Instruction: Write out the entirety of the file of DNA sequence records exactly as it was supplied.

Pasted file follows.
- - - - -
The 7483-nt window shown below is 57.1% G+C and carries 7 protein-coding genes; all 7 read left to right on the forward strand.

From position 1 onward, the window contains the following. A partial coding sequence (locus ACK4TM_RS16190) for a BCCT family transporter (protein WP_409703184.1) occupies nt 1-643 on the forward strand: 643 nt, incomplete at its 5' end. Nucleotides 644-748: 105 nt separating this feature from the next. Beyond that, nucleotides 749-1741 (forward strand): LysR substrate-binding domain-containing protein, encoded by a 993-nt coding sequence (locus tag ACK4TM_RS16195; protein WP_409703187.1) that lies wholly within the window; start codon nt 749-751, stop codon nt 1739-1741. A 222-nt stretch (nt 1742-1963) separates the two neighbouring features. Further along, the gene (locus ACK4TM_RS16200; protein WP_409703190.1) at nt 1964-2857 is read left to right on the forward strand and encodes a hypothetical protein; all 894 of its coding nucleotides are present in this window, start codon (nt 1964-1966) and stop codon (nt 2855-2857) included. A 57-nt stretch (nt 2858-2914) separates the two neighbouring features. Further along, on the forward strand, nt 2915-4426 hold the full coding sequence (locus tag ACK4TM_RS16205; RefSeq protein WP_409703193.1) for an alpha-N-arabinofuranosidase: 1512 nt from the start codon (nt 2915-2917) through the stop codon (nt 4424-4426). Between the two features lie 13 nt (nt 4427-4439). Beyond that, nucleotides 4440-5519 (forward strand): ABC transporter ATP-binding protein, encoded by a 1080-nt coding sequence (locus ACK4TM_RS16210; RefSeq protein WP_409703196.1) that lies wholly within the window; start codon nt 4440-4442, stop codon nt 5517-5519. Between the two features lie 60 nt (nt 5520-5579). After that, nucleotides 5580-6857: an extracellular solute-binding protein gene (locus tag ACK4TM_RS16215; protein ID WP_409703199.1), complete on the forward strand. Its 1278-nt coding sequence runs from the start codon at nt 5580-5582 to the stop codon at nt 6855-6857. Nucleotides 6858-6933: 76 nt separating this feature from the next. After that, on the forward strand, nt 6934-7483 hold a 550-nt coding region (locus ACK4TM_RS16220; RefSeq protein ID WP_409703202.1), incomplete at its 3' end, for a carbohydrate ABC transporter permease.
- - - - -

The 7483-nt window shown below is 57.1% G+C and carries 7 protein-coding genes; all 7 read left to right on the forward strand.

From position 1 onward, the window contains the following. A partial coding sequence (locus ACK4TM_RS16190) for a BCCT family transporter (protein WP_409703184.1) occupies nt 1-643 on the forward strand: 643 nt, incomplete at its 5' end. Nucleotides 644-748: 105 nt separating this feature from the next. Beyond that, nucleotides 749-1741 (forward strand): LysR substrate-binding domain-containing protein, encoded by a 993-nt coding sequence (locus tag ACK4TM_RS16195; protein WP_409703187.1) that lies wholly within the window; start codon nt 749-751, stop codon nt 1739-1741. A 222-nt stretch (nt 1742-1963) separates the two neighbouring features. Further along, the gene (locus ACK4TM_RS16200; protein WP_409703190.1) at nt 1964-2857 is read left to right on the forward strand and encodes a hypothetical protein; all 894 of its coding nucleotides are present in this window, start codon (nt 1964-1966) and stop codon (nt 2855-2857) included. A 57-nt stretch (nt 2858-2914) separates the two neighbouring features. Further along, on the forward strand, nt 2915-4426 hold the full coding sequence (locus tag ACK4TM_RS16205; RefSeq protein WP_409703193.1) for an alpha-N-arabinofuranosidase: 1512 nt from the start codon (nt 2915-2917) through the stop codon (nt 4424-4426). Between the two features lie 13 nt (nt 4427-4439). Beyond that, nucleotides 4440-5519 (forward strand): ABC transporter ATP-binding protein, encoded by a 1080-nt coding sequence (locus ACK4TM_RS16210; RefSeq protein WP_409703196.1) that lies wholly within the window; start codon nt 4440-4442, stop codon nt 5517-5519. Between the two features lie 60 nt (nt 5520-5579). After that, nucleotides 5580-6857: an extracellular solute-binding protein gene (locus tag ACK4TM_RS16215; protein ID WP_409703199.1), complete on the forward strand. Its 1278-nt coding sequence runs from the start codon at nt 5580-5582 to the stop codon at nt 6855-6857. Nucleotides 6858-6933: 76 nt separating this feature from the next. After that, on the forward strand, nt 6934-7483 hold a 550-nt coding region (locus ACK4TM_RS16220; RefSeq protein ID WP_409703202.1), incomplete at its 3' end, for a carbohydrate ABC transporter permease.